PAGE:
Mandarin Mansion

Arms and Armour, Highlights


Indian saber with shamshir blade made of fine grained wootz steel. While Persian in shape, little details like the ricasso point towards Indian manufacture.

The hilt is made of gilt copper, elegantly shaped horse head, very detailed down to the ears and glass eyes with black pupils. The hilt is further decorated with glass "gems" of a wide range of shades and colors.

Contrary to today, glass and especially colored glass could be very expensive in pre-industrial societies. Some glass wares were valuable imports from places like Belgium.

The scabbard is made of wood, covered with red silk velvet, its pile now mostly worn. It is fitted with six gilt copper mounts and its seems top and bottom are covered with gilt copper strips. All the gilding was done by means of fire gilding, resulting in a much thicker layer of gold than would be produced by modern methods.

All scabbard mounts are decorated with floral motifs in relief, this and the scabbard's strips are all typical for work produced in Kutch where this sword is undoubtedly from.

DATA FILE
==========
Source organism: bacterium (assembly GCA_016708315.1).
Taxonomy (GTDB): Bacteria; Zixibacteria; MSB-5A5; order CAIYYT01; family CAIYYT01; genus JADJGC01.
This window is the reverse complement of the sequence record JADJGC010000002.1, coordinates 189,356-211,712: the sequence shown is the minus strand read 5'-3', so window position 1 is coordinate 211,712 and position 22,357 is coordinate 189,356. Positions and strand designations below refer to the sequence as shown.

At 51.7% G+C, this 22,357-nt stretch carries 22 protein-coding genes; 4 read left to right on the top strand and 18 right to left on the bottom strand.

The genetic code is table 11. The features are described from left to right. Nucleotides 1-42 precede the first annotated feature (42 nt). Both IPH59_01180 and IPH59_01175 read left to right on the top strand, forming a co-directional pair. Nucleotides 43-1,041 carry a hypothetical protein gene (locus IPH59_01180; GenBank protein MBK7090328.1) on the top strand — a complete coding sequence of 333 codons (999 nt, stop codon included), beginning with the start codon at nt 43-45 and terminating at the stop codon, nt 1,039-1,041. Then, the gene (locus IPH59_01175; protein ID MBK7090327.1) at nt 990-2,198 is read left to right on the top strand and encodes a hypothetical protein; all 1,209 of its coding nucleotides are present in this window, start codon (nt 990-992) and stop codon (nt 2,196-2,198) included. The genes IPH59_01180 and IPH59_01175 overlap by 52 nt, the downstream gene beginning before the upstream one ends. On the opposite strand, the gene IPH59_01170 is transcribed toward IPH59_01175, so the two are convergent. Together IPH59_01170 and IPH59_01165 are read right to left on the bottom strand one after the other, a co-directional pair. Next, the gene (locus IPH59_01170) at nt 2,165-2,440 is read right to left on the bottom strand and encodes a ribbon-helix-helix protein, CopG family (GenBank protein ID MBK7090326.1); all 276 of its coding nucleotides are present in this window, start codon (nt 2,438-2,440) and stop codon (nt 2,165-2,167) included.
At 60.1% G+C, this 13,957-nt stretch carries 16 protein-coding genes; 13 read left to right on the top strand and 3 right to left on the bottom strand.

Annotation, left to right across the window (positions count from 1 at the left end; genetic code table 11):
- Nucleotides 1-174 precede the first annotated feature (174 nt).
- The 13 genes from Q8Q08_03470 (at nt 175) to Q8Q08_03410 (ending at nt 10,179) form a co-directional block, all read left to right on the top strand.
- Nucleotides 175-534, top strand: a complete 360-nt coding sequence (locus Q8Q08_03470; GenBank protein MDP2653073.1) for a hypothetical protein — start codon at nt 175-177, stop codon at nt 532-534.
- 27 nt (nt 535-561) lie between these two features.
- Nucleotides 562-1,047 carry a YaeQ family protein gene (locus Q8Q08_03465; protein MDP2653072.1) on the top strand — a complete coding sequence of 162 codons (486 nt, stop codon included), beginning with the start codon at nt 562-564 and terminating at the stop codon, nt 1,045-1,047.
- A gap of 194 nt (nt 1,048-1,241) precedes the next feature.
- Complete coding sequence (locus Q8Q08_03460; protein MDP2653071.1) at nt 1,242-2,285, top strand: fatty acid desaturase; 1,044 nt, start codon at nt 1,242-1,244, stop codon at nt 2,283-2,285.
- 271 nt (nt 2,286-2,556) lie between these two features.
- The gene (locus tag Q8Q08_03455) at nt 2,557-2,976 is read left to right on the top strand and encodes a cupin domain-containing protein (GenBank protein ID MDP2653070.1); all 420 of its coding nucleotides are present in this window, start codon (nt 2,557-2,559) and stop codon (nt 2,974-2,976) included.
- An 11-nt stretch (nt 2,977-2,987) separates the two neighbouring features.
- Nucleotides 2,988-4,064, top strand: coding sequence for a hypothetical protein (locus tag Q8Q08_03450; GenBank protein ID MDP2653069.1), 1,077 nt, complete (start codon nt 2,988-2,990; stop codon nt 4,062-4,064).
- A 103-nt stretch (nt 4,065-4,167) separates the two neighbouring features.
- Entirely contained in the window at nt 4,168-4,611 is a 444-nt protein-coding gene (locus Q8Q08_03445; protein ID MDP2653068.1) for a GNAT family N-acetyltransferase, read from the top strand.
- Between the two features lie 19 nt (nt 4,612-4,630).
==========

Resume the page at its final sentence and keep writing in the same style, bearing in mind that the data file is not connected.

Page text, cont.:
Comparable examples
A very rare type of saber that knows only few comparables. One is published in Robert Hales; Oriental Arms and Armour, a lifetime passion. Page 167.

Two others came from Carlton House, the former residence of King George IV, who later moved to Buckingham Palace. The Carlton House provenance means they were collected before 1820, and their relatively early entry on the list (1224) suggests they may even have been in the collection for quite some time before that. Later, they were moved to the Windsor Castle North Corridor inventory. No further provenance information is on record. They are now kept be the Royal Collection Trust under RCIN 62525 and RCIN 62525.2b.

Indian horse-head saber

Indian saber with horse head hilt. Kutch, Gujarat, North India. Circa 1780-1820.


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